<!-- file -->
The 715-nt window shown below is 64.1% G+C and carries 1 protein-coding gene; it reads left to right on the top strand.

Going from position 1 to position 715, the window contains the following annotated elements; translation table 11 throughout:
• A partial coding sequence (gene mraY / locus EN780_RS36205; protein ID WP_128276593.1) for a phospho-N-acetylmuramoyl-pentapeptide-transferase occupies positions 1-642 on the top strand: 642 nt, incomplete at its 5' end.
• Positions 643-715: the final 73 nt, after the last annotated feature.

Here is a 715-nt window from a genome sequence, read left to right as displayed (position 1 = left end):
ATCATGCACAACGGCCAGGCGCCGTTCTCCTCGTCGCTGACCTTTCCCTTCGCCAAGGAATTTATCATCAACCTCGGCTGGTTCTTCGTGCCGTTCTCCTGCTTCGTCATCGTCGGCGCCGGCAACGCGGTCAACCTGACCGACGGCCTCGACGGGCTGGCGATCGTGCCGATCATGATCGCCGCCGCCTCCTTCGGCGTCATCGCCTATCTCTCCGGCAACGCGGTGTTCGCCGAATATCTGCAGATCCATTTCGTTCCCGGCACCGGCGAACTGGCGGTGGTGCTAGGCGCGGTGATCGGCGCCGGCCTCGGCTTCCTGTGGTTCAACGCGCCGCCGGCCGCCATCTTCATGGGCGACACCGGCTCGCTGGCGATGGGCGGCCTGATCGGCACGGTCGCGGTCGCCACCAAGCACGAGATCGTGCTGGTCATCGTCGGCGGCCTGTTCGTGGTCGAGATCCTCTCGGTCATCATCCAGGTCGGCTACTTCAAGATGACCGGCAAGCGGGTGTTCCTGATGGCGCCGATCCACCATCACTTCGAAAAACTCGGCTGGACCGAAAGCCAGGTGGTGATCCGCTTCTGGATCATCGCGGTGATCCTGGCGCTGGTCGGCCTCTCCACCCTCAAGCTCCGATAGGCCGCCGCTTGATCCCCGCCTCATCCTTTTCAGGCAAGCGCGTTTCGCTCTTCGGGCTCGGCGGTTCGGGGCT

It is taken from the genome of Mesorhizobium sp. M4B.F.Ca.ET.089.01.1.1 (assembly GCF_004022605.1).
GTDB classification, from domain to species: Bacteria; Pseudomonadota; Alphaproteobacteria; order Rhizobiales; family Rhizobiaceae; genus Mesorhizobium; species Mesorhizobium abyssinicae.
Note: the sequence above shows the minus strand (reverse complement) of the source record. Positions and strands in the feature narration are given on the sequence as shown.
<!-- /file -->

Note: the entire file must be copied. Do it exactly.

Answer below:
The 715-nt window shown below is 64.1% G+C and carries 1 protein-coding gene; it reads left to right on the top strand.

Going from position 1 to position 715, the window contains the following annotated elements; translation table 11 throughout:
• A partial coding sequence (gene mraY / locus EN780_RS36205; protein ID WP_128276593.1) for a phospho-N-acetylmuramoyl-pentapeptide-transferase occupies positions 1-642 on the top strand: 642 nt, incomplete at its 5' end.
• Positions 643-715: the final 73 nt, after the last annotated feature.

Here is a 715-nt window from a genome sequence, read left to right as displayed (position 1 = left end):
ATCATGCACAACGGCCAGGCGCCGTTCTCCTCGTCGCTGACCTTTCCCTTCGCCAAGGAATTTATCATCAACCTCGGCTGGTTCTTCGTGCCGTTCTCCTGCTTCGTCATCGTCGGCGCCGGCAACGCGGTCAACCTGACCGACGGCCTCGACGGGCTGGCGATCGTGCCGATCATGATCGCCGCCGCCTCCTTCGGCGTCATCGCCTATCTCTCCGGCAACGCGGTGTTCGCCGAATATCTGCAGATCCATTTCGTTCCCGGCACCGGCGAACTGGCGGTGGTGCTAGGCGCGGTGATCGGCGCCGGCCTCGGCTTCCTGTGGTTCAACGCGCCGCCGGCCGCCATCTTCATGGGCGACACCGGCTCGCTGGCGATGGGCGGCCTGATCGGCACGGTCGCGGTCGCCACCAAGCACGAGATCGTGCTGGTCATCGTCGGCGGCCTGTTCGTGGTCGAGATCCTCTCGGTCATCATCCAGGTCGGCTACTTCAAGATGACCGGCAAGCGGGTGTTCCTGATGGCGCCGATCCACCATCACTTCGAAAAACTCGGCTGGACCGAAAGCCAGGTGGTGATCCGCTTCTGGATCATCGCGGTGATCCTGGCGCTGGTCGGCCTCTCCACCCTCAAGCTCCGATAGGCCGCCGCTTGATCCCCGCCTCATCCTTTTCAGGCAAGCGCGTTTCGCTCTTCGGGCTCGGCGGTTCGGGGCT

It is taken from the genome of Mesorhizobium sp. M4B.F.Ca.ET.089.01.1.1 (assembly GCF_004022605.1).
GTDB classification, from domain to species: Bacteria; Pseudomonadota; Alphaproteobacteria; order Rhizobiales; family Rhizobiaceae; genus Mesorhizobium; species Mesorhizobium abyssinicae.
Note: the sequence above shows the minus strand (reverse complement) of the source record. Positions and strands in the feature narration are given on the sequence as shown.